Lori Swanson, Minnesota attorney general, and the federal Drug Enforcement Administration (DEA) are calling on Minnesota’s residents to participate in the 14th National Prescription Drug Take Back Day Oct. 28. Law enforcement agencies are participating in at least 90 locations statewide.
“There were more opioid-related deaths last year than the year before. Safely disposing of prescription drugs that are no longer needed keeps them from being diverted or abused or being accidentally swallowed by children,” said Swanson.
“This program allows the public to properly dispose of unused, unneeded or expired medications and narcotics free of charge. These unwanted medications often find their way into the illicit drug supply and significantly contribute to the abuse epidemic that currently plagues our country and destroys lives,” said Kenneth Solek, assistant special agent in charge of the DEA’s Minneapolis-St. Paul District office.
Swanson noted that leaving unnecessary medications around the home increases the chance of young children accidentally ingesting them. Nearly 12,000 children a year are poisoned from exposure to prescription opioids. About 60 percent involve children age five or younger.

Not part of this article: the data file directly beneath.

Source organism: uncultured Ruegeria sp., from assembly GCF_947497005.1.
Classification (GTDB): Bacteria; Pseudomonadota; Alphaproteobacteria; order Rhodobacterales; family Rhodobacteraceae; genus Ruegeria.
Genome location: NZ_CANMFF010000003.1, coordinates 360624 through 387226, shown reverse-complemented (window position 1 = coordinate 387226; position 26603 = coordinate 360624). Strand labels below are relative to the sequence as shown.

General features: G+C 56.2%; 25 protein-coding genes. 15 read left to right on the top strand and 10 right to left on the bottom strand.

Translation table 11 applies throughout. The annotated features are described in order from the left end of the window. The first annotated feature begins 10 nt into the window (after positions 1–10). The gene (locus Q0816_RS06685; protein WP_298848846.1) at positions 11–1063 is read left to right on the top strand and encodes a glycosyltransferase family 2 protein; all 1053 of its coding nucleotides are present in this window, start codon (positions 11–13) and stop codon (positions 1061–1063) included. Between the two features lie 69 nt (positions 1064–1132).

More than 100 law enforcement agencies across Minnesota participated in the previous Drug Take Back Day in April 2017 (up from 21 collection sites in April, 2016) and collected nearly 9.3 tons (18,508 pounds) of prescription drugs, a 215 percent increase from the previous year’s collection.
Take Back Day events will be held in 90 locations across the state Oct. 28. Most events run from 10 a.m. to 2 p.m. A complete list of event locations is available on the DEA’s Web site at www.deadiversion.usdoj.gov. Participating agencies can be also found at doseofreality.mn.gov.
Many law enforcement agencies and pharmacies have drug-collection receptacles that are available year round, including at the Law Enforcement Center in Redwood Falls. Safe disposal of unneeded or unwanted medications can be an important tool in the fight against prescription drug abuse, since 70 percent of people who abuse prescription drugs obtain them from friends or family, sometimes without their knowledge.
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